Some car-makers shout about their success in your face but Subaru doesn’t need to because the all-new Forester 2.0XE Premium Lineartronic actually watches your face.
Facial recognition is fitted to the instruments to ensure the driver’s eyes concentrate on the road ahead and this combined with a suite of safety features using exterior cameras and sensors to keep the car on course and out of danger has won it much praise and a few awards.
The acclamation for the Forester continues with its electrically assisted four-wheel-drivetrain and roadholding as well as its general fresh approach to the modern SUV concept.
Because Subaru is really a small player in the UK market its Forester SUV probably doesn’t get the recognition it deserves except among country dwellers, farmers and sporting drivers who want grip and dependability.
The Subaru Forester range has a long pedigree and today comprises nine models split between petrol or diesel versions and a handful of trim specifications with manual or automatic transmission but all with 4WD.
It’s a fairly big car offering plenty of space for just five in terms of leg, shoulder and elbow room but that also detracts from its nimbleness and the absolute power available is not extremely high so its acceleration and overtaking ability is not as good as some other executive cars.
I also found it rolled around corners due to its soft springing and suspension layout and the lack of two more seats will turn off some buyers. That said, the boot capacity is very good with the rear seats in use and they can be dropped with a remote release close to the open fifth door so you can triple the volume.
It’s easy to load the back of the Forester 2.0XE Premium because it has a power operated door to open or close, the loadbed is about knee-height and very well shaped with useful twin hooks either side and some further small spaces beneath along with the emergency kit and traction battery.
Getting into the rear and front seats is simple too. Although an SUV, the floorpan is not much higher than a conventional executive car and even an 89-year-old passenger we used to test the access made no complaint. Once seated the low waistline and deep windows gave excellent vision to sides, front and back, backed up by nearside and reversing cameras.
Blindspots are very limited and the big wipers, powerful washers both ends, tracking bright headlights and sensible courtesy lights are appreciated.
The seats were leather trimmed in this top model, big, very well shaped to support occupants and there was good adjustment range infront. They absorbed the few road bumps which got past the suspension and overall the Forester’s ride was extremely smooth.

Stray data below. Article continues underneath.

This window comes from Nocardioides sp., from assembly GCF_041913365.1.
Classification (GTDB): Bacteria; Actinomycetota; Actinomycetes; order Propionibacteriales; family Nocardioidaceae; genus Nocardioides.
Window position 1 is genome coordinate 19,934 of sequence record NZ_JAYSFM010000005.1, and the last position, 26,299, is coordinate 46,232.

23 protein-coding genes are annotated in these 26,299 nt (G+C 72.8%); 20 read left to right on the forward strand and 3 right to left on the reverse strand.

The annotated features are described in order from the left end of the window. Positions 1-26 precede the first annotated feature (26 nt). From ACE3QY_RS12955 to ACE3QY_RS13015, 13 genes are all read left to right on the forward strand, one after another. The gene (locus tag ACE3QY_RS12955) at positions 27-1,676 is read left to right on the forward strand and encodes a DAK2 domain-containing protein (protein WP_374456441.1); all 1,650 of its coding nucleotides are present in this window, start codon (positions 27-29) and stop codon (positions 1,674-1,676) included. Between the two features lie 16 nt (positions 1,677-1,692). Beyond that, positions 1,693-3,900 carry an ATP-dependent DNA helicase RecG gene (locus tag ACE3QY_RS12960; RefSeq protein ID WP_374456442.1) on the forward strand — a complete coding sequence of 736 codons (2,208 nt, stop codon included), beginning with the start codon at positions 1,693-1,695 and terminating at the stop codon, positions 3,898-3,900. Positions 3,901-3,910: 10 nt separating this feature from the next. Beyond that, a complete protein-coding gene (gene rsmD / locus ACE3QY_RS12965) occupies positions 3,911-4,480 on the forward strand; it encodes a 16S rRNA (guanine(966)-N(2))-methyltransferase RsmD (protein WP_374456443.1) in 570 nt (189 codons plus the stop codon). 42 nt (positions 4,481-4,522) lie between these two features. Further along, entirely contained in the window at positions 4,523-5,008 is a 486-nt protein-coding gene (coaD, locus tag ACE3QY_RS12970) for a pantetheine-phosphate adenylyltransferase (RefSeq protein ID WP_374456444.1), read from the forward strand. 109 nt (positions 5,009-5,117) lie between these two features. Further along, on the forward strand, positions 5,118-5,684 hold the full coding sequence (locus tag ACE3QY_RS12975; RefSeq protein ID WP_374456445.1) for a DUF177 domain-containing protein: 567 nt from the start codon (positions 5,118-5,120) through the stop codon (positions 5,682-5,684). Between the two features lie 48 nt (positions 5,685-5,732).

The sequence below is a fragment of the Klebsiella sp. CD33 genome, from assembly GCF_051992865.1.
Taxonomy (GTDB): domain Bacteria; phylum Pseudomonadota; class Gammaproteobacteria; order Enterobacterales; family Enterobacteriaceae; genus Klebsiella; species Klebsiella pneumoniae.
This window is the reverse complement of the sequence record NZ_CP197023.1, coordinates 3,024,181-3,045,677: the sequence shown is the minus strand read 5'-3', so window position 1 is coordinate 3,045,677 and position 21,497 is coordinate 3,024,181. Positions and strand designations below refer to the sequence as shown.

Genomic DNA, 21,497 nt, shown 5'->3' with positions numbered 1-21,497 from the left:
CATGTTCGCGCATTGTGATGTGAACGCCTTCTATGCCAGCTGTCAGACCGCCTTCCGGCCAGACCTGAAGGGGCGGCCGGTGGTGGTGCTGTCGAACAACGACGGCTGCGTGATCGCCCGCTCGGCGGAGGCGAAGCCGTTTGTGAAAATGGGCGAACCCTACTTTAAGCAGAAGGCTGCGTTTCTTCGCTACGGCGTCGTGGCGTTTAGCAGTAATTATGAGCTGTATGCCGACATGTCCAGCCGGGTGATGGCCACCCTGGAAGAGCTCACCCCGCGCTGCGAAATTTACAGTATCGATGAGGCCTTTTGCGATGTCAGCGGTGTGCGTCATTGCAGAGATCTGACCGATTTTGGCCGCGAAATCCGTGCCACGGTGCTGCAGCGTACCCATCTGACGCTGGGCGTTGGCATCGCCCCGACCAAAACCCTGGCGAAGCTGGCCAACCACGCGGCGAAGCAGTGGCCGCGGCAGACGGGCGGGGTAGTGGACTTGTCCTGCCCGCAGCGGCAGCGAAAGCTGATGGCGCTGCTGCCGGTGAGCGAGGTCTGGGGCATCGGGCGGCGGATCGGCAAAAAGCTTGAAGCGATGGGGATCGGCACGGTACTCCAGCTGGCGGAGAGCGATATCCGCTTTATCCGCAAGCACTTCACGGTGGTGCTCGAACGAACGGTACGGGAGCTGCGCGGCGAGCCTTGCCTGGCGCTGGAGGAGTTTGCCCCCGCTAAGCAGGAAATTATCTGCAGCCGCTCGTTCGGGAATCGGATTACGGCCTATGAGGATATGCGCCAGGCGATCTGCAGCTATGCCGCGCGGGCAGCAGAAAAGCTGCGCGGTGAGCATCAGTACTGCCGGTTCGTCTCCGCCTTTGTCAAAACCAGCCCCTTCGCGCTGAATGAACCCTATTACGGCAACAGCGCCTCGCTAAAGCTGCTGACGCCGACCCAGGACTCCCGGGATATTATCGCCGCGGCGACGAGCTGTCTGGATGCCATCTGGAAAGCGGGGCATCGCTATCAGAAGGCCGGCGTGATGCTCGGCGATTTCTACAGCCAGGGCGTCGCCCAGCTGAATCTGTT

For the driver the controls are generally well laid out close to hands such as the paddles for manually making the most of the transmission although some were hidden behind or low on the fascia. The big infotainment screen and system was slow operating, looked dated and was not particularly user friendly in setting up the hands-free phone.
Heating and ventilation was comprehensive, and it’s worth mentioning four heated seats were fitted, with good output, directional control and quick reacting settings. Powered windows and a big sunroof with a shade added to the convenience and comfort for everyone and there was a heated steering wheel for winter comfort.
Looking into the fascia the main instruments were not large but clearly marked and included a selectable display for essential data which was also backed up on a dashtop binnacle carrying more details on journeys and safety settings. We certainly felt very looked after inside the Forester.
The refinement of the Subaru was emphasised by its overall low noise levels. Starting up and pulling away it was particularly quiet.
It became more obvious as engine revs increased and there was some road rumblings but these were modest as was the wind noise. It was particularly quiet at the legal maximum on the motorway.
At the end of our week-long test we achieved an overall fuel consumption of 38mpg but at times it was heading towards 40mpg in light traffic at non-motorway speed.
The Subaru Forester e-Boxer 2.0XE Premium Lineartronic is an impressive car on many fronts, namely its dynamic refinement and practicality, but the five-seat only configuration may not suit every potential buyer.
|FAST FACTS||Subaru Forester 2.0XE Premium Lineartronic|
|Price: £39,335||Mechanical: 150ps 4cyl 2.0 petrol lithium ion battery, CVT, 4WD|
|Max Speed: 119mph||0-62mph: 11.8sec|
|Combined MPG: 38||Insurance Group: 21P|
|C02 emissions: 168g/km||Bik rating: 36%, £530FY, £140SR|
|Warranty: 5yrs/ 100,000 miles||Size: L4.61m, W1.80m, H1.74m|
|Bootspace: 505-1557 litres||Kerbweight: 1519kg|
|For: Roomy, very comfortable, extremely quiet and smooth, excellent gearbox, fair economy, simple mode change, good ground clearance, plenty of oddments space, excellent visibility
Against: Poor connectivity and fiddly radio, modest performance, some hidden switchgear, body roll and vague steering, distracting instruments, just five seats for family.